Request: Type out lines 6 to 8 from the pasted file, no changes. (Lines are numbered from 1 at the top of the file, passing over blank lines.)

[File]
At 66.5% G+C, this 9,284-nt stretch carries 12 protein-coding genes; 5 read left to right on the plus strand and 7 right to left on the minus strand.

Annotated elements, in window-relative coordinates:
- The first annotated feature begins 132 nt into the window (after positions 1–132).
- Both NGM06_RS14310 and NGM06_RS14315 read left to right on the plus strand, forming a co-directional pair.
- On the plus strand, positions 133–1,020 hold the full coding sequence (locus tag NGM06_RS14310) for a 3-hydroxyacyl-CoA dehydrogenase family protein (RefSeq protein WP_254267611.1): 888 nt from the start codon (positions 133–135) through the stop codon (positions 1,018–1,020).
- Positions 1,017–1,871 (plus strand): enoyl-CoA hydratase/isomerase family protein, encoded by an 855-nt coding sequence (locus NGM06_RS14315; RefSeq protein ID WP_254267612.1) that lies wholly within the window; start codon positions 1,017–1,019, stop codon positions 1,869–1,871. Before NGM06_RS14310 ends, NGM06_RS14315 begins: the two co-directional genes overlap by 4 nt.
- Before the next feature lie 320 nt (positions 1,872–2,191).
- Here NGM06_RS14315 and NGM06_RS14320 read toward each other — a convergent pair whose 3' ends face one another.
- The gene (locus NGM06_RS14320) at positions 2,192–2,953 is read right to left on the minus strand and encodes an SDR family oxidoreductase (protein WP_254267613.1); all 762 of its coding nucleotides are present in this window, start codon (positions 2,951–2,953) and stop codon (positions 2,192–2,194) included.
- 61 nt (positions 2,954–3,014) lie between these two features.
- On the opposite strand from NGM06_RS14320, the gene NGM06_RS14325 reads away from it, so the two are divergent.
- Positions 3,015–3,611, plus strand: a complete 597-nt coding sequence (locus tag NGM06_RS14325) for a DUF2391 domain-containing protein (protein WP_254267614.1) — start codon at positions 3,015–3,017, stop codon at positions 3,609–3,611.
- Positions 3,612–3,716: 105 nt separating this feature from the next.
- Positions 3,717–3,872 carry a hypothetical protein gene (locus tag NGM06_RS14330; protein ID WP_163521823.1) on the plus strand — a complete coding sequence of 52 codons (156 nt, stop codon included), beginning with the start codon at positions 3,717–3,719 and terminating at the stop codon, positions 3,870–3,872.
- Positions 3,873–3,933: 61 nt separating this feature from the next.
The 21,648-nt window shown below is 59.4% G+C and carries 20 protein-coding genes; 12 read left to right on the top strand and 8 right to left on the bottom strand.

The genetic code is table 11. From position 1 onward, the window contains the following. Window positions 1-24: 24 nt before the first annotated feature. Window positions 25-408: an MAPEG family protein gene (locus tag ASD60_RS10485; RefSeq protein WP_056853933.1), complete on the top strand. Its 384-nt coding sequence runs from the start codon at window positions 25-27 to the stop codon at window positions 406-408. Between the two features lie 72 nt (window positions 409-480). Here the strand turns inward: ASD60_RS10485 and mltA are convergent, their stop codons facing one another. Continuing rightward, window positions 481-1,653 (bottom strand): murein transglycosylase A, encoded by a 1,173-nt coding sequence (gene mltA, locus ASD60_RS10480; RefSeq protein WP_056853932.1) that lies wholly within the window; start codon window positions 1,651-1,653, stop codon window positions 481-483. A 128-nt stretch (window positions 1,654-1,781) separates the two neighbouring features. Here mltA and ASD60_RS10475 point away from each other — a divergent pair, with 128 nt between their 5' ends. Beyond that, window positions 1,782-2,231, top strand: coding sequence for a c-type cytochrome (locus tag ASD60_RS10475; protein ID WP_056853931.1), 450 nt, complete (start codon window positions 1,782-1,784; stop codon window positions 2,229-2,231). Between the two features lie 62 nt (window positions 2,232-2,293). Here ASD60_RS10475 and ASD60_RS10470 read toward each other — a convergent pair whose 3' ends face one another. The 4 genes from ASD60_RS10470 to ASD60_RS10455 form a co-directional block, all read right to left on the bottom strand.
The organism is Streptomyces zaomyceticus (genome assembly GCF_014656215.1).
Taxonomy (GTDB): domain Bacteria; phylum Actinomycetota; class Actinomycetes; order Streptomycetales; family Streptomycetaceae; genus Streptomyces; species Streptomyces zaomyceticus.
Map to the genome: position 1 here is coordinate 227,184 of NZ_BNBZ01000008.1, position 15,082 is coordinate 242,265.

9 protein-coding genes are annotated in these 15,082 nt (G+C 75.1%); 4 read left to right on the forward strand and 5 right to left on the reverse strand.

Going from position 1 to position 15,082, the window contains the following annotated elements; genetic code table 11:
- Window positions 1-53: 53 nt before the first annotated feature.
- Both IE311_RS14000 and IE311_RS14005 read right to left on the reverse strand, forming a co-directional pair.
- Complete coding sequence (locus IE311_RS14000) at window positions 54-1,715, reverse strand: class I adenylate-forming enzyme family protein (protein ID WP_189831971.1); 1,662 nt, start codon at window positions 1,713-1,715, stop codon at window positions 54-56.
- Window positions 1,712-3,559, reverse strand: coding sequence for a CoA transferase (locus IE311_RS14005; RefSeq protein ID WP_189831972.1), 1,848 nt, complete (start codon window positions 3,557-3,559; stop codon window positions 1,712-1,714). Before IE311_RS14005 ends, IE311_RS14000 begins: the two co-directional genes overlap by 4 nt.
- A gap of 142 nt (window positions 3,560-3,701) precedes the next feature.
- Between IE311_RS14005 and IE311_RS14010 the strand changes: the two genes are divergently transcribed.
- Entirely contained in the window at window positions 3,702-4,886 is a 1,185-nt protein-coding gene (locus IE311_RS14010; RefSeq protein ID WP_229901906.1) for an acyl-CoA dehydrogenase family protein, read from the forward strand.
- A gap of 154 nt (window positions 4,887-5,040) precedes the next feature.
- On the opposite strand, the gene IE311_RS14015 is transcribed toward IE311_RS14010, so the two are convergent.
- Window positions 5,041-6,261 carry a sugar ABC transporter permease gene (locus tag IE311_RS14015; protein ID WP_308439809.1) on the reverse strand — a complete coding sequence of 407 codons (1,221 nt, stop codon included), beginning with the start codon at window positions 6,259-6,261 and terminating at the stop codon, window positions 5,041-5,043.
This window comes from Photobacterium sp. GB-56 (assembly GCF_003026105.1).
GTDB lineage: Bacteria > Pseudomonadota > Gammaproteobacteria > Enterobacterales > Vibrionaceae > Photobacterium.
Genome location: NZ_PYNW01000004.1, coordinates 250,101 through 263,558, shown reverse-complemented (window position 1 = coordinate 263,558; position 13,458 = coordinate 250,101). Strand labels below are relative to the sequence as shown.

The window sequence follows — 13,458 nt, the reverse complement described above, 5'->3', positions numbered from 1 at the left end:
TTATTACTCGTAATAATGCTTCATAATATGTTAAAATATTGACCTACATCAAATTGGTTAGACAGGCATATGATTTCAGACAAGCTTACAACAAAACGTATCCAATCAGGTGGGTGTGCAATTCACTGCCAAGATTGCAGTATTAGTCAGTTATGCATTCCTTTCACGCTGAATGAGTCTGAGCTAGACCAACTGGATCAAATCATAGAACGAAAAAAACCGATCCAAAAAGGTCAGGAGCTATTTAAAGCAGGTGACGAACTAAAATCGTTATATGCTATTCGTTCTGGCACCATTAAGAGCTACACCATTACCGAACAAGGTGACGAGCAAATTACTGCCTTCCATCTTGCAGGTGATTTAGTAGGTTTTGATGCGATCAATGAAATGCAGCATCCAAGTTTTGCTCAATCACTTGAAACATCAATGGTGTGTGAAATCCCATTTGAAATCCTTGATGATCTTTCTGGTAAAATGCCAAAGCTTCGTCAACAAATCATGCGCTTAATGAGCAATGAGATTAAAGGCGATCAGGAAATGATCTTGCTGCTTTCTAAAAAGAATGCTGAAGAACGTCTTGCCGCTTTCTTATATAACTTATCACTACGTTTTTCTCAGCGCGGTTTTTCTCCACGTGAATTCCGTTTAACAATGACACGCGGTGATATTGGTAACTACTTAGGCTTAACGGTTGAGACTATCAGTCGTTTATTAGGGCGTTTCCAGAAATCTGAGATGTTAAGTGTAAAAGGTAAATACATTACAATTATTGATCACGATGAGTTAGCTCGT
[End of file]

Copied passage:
- Positions 1,017–1,871 (plus strand): enoyl-CoA hydratase/isomerase family protein, encoded by an 855-nt coding sequence (locus NGM06_RS14315; RefSeq protein ID WP_254267612.1) that lies wholly within the window; start codon positions 1,017–1,019, stop codon positions 1,869–1,871. Before NGM06_RS14310 ends, NGM06_RS14315 begins: the two co-directional genes overlap by 4 nt.
- Before the next feature lie 320 nt (positions 1,872–2,191).
- Here NGM06_RS14315 and NGM06_RS14320 read toward each other — a convergent pair whose 3' ends face one another.